Recently, National Geographic Magazine have been sharing some devastating photos of the plastic crisis our Planet Earth is currently experiencing. These photos are appalling. You can check them out here (National Geographic), here (National Geographic Instagram) and here (Bored Panda).
I understand that plastic has a necessary place in our world, but this resource being abused. Every resource must be used responsibly and very few are. This is an age old problem that isn’t just about plastic. For example, in one of Bill Bryson’s books (favourite author alert!), Bill tells us that pecan nut trees ran the risk of going extinct in America because it was easier for the first European settlers to cut down a tree to harvest the nuts, than it was to pick the nuts off the tree. Wow! Just wow!
However, back to plastic: It’s easy to understand why it is in such common use today as it is relatively cheap to produce (out of crude oil no less), keeps new products looking good and food preserved. However, once you’ve removed the packaging on that new item/food, nothing can be done with it and most of it ends up in a landfill somewhere, where it runs the risk of blowing into a river and/or the sea. Likewise, cheap toys and household items break after a couple of weeks and as it can’t be fixed, the toy ends up in a landfill.
And this is exactly why I decided to bring Sinchies to South Africa. I truly believe that if used responsibly, these pouches can help many families reduce their plastic footprint.
Fun Fact: Sinchies Reusable Pouches won the Baba Indaba Green Award right here in South Africa! (Sinchies pouches have also won various Australian awards).
Reduce, Reuse, Recycle and Help With the Plastic Crisis!
However futile the little bit that you can do against the plastic crisis seems to be, every little bit helps. As pressure builds against manufacturers and food distributors to use less plastic in such a wasteful manner, this war will get easier as more options become available. Ice cream used to be packaged in cardboard containers. Is this not still an option? What about packaging from hemp, bamboo and sugar-cane fibres?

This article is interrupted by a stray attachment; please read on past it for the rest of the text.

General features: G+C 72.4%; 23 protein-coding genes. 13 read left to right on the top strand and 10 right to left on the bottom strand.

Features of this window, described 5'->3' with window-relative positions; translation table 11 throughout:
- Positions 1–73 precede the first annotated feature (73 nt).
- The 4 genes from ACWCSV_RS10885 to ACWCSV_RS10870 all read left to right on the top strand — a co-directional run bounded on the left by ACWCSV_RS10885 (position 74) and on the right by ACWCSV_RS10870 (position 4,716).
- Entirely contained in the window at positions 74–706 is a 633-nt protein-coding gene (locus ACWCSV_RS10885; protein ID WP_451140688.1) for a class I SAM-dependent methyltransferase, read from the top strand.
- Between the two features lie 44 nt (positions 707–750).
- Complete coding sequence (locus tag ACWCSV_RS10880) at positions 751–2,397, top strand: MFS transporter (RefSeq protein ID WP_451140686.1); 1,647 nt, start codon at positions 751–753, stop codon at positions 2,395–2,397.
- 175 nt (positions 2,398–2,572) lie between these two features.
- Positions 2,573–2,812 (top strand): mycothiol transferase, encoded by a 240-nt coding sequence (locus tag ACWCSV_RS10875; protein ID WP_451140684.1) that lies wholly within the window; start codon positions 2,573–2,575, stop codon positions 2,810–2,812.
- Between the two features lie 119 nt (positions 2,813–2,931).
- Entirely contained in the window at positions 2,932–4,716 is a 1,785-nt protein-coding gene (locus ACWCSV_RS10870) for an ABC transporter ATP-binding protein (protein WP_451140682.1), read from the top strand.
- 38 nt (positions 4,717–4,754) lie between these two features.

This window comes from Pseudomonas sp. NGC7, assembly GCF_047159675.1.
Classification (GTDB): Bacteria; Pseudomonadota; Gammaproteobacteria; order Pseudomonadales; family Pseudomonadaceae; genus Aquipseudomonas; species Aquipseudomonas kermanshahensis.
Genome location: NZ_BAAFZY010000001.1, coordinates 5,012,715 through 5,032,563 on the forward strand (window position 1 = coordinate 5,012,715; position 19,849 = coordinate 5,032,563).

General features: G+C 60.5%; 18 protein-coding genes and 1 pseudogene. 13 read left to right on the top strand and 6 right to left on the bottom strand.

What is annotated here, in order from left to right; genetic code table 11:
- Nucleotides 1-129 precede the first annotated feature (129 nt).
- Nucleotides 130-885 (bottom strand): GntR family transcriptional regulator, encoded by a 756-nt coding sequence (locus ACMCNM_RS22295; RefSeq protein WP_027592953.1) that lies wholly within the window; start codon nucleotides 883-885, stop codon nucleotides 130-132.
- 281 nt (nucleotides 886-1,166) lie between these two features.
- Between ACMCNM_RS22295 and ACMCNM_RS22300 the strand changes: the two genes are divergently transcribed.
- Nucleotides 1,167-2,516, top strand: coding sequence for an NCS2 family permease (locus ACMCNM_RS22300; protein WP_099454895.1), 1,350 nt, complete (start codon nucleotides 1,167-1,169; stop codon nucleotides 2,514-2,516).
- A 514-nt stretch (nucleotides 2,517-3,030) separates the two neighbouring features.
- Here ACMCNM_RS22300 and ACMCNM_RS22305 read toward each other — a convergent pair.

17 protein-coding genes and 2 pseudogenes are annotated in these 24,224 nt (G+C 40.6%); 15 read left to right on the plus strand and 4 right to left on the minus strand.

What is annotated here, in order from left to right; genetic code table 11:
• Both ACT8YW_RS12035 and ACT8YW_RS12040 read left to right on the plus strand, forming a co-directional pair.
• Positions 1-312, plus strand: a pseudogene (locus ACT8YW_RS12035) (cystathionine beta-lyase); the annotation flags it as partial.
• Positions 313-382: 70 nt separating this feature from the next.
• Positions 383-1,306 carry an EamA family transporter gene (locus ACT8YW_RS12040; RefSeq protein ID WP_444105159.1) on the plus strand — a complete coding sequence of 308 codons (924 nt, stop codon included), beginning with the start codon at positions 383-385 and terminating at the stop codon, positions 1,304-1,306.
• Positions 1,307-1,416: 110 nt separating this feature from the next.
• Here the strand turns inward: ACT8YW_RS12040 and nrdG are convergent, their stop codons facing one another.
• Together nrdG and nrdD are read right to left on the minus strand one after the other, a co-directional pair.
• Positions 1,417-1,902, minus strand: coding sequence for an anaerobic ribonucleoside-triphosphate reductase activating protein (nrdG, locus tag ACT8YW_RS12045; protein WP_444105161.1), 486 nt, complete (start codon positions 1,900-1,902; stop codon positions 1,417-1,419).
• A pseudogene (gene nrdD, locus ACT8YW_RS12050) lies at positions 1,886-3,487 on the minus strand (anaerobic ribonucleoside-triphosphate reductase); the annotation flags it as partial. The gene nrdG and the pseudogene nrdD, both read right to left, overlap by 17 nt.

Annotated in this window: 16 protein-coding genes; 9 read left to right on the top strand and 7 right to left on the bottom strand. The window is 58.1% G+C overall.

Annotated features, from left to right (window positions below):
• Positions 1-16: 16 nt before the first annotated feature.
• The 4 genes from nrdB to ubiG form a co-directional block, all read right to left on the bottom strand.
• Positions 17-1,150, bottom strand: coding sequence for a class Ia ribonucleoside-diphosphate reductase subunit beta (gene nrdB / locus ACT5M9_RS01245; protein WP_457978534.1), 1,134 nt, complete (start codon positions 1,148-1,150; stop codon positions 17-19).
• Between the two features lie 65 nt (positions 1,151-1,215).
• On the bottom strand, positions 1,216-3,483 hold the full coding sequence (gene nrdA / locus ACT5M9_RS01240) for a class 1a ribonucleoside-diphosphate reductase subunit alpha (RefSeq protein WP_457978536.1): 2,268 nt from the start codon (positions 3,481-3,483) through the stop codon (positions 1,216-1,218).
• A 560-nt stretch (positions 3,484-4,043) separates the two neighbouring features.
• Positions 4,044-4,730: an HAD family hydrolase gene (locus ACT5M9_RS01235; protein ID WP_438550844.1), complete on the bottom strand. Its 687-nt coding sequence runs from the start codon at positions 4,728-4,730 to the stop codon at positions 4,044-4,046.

I am sure you have heard the mantra “Reduce, Reuse, Recycle” before.
Reduce your plastic waste by choosing products that have less plastic packaging. Buy good quality items that will last longer.
Reuse items as far as possible. If you no longer need something that can be of benefit to someone else, sell it or give it away rather than throwing it out. Buy decent quality toys for your children that will last a long time. I know of a certain popular brand of plastic building block that is often handed down from generation to generation. I know from myself growing up, my bicycle that belonged to my uncle when he was a boy was one of my most treasured possessions. When I outgrew it my sister rode it and then it was handed over to another family. My story proves that good quality toys can be loved by more than one child.
Recycle, where possible, if this option is available to you. (See my previous article on recycling in South Africa).
Sinchies Can Help You Fight Against the Plastic Crisis
Reduce: Our Sinchies pouches give you a means to transport “squishy” foods easily. They can be used for baby food when you are out and about, yoghurt for school lunchboxes (make your own) and smoothies for your own breakfast, gym workouts, hiking, camping, etc. This means that you don’t have to rely on pre-bought packaged goods, but can rather make and bring your own.
Reuse: Sinchies pouches are fully reusable and are made out of a good quality, PVC, Phthalates and BPA free plastic, making them as safe, durable and as long-lasting as possible.
Recycle: When Sinchies pouches do finally reach the end of their lifespan, they are recyclable.
Rot: Our packaging is made out of cardboard which can decompose.